Friday

Following The Rules For The Genre

Today's guest post is from Filbert Publishing's newsletter and offers great advice on different types of writing genres and their rules.

Following The Rules For The Genre
By Billie Williams

Whether you are writing articles, non-fiction, short stories, movie or play scripts, poetry or novels, all have rules or principles unique to their type that should be followed, especially, by the beginner. Each type of writing has scores of books outlining and enlarging, enlightening you on these issues. Here we will look at them briefly as Henry Ford might look at the aspects of his vehicles.

Remember earlier we classified the written word as a vehicle type:

  • Articles – Sports Car
  • Short Story – Sport Utility Vehicle (SUV)
  • Essays/Letters – Sedan
  • Autobiography – biography – Station Wagon
  • Poetry – 4-door, hard-top, convertible
  • Novel – 4-wheel drive, Heavy-duty, stretch cab, pickup truck

Let’s examine them closer. Articles as sports cars are compact, concise, charged with and designed for speed. Readers scan magazines. If an article title grabs their attention, they’ll pause to read the first sentence. In the car, color, style, ease of handling apply to the car and the article. Color, the first sentence hook. If it doesn’t provide the keys, your reader likely won’t take it for a test drive. Think zero to sixty in under a minute. It needs to jump off the starting block, give the reader a reason to step on the gas and keep going. Quick and to the point. Once the reader has proven to him or herself that the versatility, and validity of the car, the read; she can relax, ease up on the throttle and watch the scenery unfold as she reads. Remember parts of an article after a dynamite title are introduction—the hook, Body—the scenery, and conclusion—a good ride.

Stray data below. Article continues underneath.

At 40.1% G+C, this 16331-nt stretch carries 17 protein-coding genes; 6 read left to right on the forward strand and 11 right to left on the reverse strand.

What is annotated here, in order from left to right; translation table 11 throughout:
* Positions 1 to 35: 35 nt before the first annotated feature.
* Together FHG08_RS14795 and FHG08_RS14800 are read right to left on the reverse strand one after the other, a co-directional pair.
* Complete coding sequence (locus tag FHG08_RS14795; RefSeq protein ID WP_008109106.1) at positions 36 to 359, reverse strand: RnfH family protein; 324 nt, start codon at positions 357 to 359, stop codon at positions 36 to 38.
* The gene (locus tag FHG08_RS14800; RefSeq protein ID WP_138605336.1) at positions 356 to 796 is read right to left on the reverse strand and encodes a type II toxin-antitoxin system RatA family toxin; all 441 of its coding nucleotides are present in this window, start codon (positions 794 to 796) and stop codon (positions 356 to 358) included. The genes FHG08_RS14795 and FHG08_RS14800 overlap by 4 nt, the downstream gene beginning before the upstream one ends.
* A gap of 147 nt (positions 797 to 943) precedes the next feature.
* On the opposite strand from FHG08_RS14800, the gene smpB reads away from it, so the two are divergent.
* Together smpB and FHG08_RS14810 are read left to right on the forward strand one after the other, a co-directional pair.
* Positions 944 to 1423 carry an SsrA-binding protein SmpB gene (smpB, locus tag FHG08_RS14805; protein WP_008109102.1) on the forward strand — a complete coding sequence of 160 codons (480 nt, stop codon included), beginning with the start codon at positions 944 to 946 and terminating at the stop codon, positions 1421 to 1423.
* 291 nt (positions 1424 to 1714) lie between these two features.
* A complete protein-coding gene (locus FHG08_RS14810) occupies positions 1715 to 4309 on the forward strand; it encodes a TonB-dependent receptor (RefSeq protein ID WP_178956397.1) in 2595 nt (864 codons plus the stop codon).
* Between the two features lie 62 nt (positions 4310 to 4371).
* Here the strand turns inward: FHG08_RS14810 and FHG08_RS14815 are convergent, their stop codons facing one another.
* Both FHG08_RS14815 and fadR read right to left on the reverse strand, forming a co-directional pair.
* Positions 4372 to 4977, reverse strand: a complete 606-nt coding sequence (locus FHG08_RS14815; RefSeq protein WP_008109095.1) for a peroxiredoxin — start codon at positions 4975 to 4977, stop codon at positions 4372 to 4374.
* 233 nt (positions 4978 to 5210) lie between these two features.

A short story can be action packed, driven through with sports car verve or SUV ability that only a Sport Utility Vehicle can deliver. It can take you pretty much anywhere you want to go in style and comfort. Sometimes over rough terrain along roads less traveled or sometimes, down the highway with family and camping trailer in tow. Compact, yet rugged, a short story like the article hooks with the first sentence or paragraph. Economically and reliably it holds all the necessary elements of Goal, Motivation and Conflict, all the short story family necessities. It’s a quick start. It introduces the road map, the driver, the passengers and any necessary baggage right away so the reader is up to speed. At the end of the short trip, arriving at the destination, the reader should feel satisfied that the trip was successful and worth his while. The SUV carried its load and delivered its passengers, changed or the journey in some significant way.

Essays and Letters, the family sedan, usually with four doors so that passengers and whatever they carry can enter and exit with ease. Great gas mileage and comfortable seating, a healthy sized trunk to hold all the baggage out of sight until needed a reliable vehicle for travel. The less formal structure of the essay or letter can be seen in Ralph Waldo Emerson’s writing or Jane Austin’s. However, an essay has the prerequisites of beginning, middle and end. It takes a more leisurely drive through incident, experience, or quandary of thought, always with a goal—a destination.